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Who is the world's new longest-ruling leader?

Barring a truly remarkable turn of events, Muammar al-Qaddafi's rule appears to have come to an end. Having taken power 41 years and 357 days ago, Qaddafi had been the world's longest-ruling sitting leader (not counting royals). He fell short of the all-time record of 49 years set by Fidel Castro, as well as those of Chiang Kai-shek (46 years) and Kim Il Sung (45 years.) So who takes the crown now?

According to Wikipedia, it's Cameroonian President Paul Biya, at 36 years. However, that's disputable since Biya was actually prime minister for the first seven of those years and only assumed the office of the presidency when the sitting president died in 1982.

Going down the list, there's Mohamed Abdelaziz, president of Western Sahara --which is not a generally recognized country -- at 34 years. Then there's Yemen's Ali Abdullah Saleh at 33 years, though his grip on power is tenuous to say the least.

That leaves Equatorial Guinea's kleptocratic President Teodoro Obiang Nguema Mbasogo as the world's longest-serving undisputed ruler at 32 years and 21 days. Jose Eduardo dos Santos of Angola and Zimbabwe's Robert Mugabe are close behind him, both at 31 years.

Given that Obiang and dos Santos are both 71 and Mugabe is 87, Castro's all-time dictator longevity record appears to be pretty safe.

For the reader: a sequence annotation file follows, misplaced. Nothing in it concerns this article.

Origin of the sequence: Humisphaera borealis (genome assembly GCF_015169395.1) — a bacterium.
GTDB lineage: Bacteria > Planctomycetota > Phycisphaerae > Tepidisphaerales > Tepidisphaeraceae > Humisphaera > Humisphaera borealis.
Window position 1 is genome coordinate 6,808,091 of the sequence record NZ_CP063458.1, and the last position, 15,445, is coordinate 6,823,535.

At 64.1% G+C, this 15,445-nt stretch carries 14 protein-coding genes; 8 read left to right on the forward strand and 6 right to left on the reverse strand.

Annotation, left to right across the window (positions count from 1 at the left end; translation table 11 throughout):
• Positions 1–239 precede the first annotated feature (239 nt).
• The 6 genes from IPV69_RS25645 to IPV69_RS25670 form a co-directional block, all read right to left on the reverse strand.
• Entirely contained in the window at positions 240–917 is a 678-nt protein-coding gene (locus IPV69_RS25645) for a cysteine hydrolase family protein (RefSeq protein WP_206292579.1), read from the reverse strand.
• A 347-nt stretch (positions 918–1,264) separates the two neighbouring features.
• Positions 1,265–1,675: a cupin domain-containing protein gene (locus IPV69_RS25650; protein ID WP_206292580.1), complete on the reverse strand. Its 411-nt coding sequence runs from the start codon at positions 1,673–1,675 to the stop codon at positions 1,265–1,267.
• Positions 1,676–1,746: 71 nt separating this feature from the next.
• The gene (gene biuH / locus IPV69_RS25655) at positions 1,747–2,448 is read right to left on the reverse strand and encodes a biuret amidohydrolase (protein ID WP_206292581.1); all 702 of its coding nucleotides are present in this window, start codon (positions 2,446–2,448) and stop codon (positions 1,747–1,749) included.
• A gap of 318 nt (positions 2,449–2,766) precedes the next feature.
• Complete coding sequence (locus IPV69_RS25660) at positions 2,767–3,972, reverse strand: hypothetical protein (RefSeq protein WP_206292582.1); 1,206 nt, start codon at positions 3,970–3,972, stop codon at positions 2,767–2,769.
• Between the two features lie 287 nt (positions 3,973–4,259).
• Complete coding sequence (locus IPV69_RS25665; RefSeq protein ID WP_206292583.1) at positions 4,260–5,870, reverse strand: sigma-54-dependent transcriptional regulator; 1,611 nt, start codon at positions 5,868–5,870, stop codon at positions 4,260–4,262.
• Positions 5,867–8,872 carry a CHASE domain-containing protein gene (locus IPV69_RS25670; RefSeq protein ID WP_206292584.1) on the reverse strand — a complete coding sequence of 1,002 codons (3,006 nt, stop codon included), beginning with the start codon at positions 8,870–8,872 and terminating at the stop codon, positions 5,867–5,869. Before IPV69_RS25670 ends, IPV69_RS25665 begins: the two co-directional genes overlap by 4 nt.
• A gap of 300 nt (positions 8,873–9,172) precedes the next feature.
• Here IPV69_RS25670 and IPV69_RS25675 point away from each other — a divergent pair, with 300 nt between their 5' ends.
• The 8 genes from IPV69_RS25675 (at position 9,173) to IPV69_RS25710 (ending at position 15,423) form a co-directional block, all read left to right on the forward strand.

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Chávez stands by his man

Venezuela's Hugo Chávez can be called a lot of things, but not a fair-weather friend. El Universal reports:

"We recognize only one government, the one headed by Muammar Gaddafi. We reaffirm our solidarity with the Libyan people, our brothers who are attacked and bombed," Chávez said during a cabinet meeting broadcast by all Venezuelan radio and television stations, Efe quoted.

"See what is happening in Libya. It is a shame. Undoubtedly, we are face-to-face with the imperial madness. They are looting and robbing international reserves and oil (from Libya,)" Chávez said, when Libyan rebels have taken most of Tripoli, including the headquarters of Gaddafi, whose whereabouts are unknown.

One question this raises is why Qaddafi didn't choose, yesterday, to get in touch with Chávez -- a national leader with a high, if controversial, profile -- rather than an eccentric Kalmykian chess fanatic who talks to aliens.

In other Chávez news, the Venezuelan government is planning to repatriate $11 billion in gold held in foreign banks in order to protect it from the financial crisis. As you might imagine, moving that much gold is not so easy.

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